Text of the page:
Cassandra and Tyrant
As she started up the steps
She let herself sink back in memory,
Rehearsed the reasons she had come this far,
To the dull foot of this oppressive tower,
And wondered where in what had passed the key
Lay to her disobedience
To fate, to the cold edicts of the gods,
And how that strange hope, like a secret spear,
Bolstered her, kept at bay the mad despair
That is their rightful lot who would defy
The sacred oaths that compel destiny.
Why her? This much was clear, she was alone
In seeing what must happen, how the one
She climbed to meet would slowly steal to power,
Dissolving fear in apathy with bland
Unmeaning phrases, or simply plain truth,
Which fear and apathy join to unsee.
(Why had she not enlisted help, or gone
With what she knew to the authorities?
Because she trusted in her curse,
Knew better than to openly rebel.)
And so she only saw what was to come
And only she could not pronounce the doom,
So to prevent it, only she could act.
Three steps, two, one, and she has reached the top,
Nor even seen a guard to bar her way,
Ahead, a high-roofed hall swallows her gaze;
Deep in its dim-lit throat the one she seeks
Sits at a desk, pretending not to see,
But cannot hide a grin, a soundless laugh.
She stops, stands silent, waits; there is a pause…
At last, Tyrant can wait no more, and crows:
“Cassandra! so, you come at last to plead,
To beg before me for your sorry life!
Helpless, you whom no-one would believe,
And now have only me to turn to! Aah...”
“I came as soon as I saw fit,” she says,
“To ask you this:”
“You have a question? Ha!
What insolence! but I’ll indulge you.”
I would know which is better: a small plot
With a cottage, where one may live at peace,
Or dominion over all the world’s lands?”
“And you would ask me that?” scoffs Tyrant, “You,
So puny-willed, so small of heart, might find
A garden dominion enough, but I!
How could I rule less than the wide world’s bounds!”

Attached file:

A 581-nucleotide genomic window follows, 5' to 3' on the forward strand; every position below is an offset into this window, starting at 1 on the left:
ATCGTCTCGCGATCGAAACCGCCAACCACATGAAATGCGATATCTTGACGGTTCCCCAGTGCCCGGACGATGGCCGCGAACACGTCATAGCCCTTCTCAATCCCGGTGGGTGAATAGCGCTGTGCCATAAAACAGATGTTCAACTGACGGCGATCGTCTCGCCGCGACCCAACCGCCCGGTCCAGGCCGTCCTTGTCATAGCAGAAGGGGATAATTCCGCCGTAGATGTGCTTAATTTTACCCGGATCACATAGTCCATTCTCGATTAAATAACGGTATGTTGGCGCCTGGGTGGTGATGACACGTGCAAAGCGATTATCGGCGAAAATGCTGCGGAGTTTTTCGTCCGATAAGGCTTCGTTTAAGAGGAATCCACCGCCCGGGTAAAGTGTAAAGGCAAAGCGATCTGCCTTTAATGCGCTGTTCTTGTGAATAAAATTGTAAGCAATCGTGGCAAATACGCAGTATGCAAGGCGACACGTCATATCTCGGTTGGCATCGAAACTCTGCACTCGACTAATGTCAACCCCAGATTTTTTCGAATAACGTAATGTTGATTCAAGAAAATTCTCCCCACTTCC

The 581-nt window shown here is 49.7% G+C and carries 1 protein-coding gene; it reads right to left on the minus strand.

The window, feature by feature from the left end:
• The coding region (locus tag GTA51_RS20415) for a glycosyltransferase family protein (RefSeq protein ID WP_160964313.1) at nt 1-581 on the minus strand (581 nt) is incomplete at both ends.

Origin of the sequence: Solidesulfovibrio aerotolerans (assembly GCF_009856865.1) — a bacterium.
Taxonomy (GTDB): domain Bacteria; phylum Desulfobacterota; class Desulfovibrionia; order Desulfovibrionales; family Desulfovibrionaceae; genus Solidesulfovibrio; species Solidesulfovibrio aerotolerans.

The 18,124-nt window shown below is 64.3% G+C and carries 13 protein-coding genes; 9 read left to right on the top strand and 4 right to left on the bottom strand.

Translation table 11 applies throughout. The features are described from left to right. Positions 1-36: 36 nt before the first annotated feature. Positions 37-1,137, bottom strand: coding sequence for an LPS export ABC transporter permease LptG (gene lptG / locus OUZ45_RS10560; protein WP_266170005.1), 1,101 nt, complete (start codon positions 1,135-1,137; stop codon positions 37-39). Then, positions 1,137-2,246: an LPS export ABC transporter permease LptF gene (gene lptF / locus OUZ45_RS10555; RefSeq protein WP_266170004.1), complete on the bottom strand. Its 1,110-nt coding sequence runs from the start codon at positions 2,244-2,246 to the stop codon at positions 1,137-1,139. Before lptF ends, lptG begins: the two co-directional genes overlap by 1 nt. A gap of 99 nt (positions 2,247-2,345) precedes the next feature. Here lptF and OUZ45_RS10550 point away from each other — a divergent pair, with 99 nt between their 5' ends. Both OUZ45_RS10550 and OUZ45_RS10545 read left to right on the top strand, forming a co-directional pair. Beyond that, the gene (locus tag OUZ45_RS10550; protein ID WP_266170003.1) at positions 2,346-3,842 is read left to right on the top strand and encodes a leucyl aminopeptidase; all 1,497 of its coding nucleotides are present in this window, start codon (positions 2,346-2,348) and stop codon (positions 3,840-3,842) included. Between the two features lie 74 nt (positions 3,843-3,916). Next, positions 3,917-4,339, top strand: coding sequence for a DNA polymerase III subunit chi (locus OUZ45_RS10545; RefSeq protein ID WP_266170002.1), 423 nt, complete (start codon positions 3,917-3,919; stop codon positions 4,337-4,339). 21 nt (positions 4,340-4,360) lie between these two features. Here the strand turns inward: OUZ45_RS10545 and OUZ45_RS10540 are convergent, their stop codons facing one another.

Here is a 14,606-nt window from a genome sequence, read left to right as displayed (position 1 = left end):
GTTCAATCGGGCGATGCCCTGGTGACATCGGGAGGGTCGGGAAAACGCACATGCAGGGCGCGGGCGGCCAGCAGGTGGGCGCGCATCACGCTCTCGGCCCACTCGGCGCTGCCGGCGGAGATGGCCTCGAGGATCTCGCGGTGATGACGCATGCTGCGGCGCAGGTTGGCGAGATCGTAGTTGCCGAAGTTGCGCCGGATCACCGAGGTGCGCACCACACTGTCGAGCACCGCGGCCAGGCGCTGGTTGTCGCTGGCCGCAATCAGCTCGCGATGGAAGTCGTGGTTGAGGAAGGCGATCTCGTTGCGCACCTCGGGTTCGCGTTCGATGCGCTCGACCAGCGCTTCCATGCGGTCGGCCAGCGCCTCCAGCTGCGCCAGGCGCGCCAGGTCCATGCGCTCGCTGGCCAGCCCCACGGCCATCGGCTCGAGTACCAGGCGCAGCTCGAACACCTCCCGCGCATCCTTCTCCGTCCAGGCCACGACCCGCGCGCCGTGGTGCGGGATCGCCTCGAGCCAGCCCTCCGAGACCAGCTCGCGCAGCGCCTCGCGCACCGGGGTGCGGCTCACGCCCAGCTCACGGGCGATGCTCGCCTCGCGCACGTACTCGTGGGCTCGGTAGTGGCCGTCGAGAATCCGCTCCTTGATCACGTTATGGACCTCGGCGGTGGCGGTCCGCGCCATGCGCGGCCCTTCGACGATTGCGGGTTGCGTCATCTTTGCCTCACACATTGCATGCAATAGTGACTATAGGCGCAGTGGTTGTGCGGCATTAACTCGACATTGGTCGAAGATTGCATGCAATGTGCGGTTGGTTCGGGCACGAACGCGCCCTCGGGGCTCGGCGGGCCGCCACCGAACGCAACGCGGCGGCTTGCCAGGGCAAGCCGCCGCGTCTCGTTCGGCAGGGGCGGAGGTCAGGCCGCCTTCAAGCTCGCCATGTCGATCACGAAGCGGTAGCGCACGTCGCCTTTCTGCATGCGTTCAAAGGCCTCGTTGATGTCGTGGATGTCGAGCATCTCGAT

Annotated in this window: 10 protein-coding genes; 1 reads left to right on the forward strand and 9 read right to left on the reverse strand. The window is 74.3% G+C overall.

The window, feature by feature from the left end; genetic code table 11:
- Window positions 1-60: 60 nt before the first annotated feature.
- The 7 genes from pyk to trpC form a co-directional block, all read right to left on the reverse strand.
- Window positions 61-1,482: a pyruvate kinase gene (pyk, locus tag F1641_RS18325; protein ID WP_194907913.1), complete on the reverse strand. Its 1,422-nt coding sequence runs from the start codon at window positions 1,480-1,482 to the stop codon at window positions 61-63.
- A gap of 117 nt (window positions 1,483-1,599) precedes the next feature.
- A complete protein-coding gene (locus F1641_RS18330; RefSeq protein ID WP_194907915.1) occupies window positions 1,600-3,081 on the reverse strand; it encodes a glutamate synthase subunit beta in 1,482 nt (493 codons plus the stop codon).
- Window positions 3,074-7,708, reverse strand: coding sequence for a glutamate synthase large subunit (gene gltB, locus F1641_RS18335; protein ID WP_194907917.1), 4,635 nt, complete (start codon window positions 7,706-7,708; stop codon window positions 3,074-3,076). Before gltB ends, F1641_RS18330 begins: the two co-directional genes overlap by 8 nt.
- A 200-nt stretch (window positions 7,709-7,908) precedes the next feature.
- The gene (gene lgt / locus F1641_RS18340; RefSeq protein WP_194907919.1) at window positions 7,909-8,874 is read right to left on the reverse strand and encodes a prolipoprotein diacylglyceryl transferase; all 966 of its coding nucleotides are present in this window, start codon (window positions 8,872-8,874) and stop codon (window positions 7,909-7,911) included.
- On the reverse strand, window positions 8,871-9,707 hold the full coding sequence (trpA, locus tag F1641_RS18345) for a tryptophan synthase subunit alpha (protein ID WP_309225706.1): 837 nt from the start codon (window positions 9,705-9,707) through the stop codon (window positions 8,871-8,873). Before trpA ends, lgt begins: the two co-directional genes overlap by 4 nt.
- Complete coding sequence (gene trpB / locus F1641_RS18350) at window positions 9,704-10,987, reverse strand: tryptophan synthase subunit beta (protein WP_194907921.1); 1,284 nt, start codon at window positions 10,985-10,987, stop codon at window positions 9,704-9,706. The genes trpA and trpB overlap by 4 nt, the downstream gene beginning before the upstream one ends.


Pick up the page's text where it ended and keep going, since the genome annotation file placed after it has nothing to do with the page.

“Is nothing better than the world?” she asks,
Her lips hinting a smile Tyrant sees not,
“But is it not true also that,
A small garden is better than nothing?”
Tyrant stares at Cassandra, disbelief
Precluding speech, almost forestalling rage,
Until the effort of fist banging desk
Unblocks the voice: “Is that what you came for?
To trot out childish jokes? Begone!
Here’s not a playground, my task’s not a game!”
She answers, “I have just one question more.”
“Ask it then!”
“In a vineyard, which is best:
To labour or to own its fruits? Is not
The worker happier, who tastes
The sweet grapes first, and in abundance?”
Does not the owner drink first and most deep
Of the true fruits, of the vintaged wine?”
“True, but when the grapes are human bodies,
The sweet juice their blood, what then is the wine?”
Slowly, Tyrant laughs. “But blood-scented pain
Is just the wine I most desire.
Away with you and your foul sentiment!
I do not even deign to cause your death.”
And so she left; Tyrant began to rule,
And many suffered much because of it.
But the gods’ curse was not to be denied:
Unbelieved, her prophecy yet came true.
Tyrant ruled long years, but never enjoyed
The use of tyranny; a few short months
Of government’s relentless detail crushed
All pleasure out; only a slave remained.
7th January 2005; revised 26th May 2006
This document was translated from LATEX by HEVEA.
Last updated 2017/02/15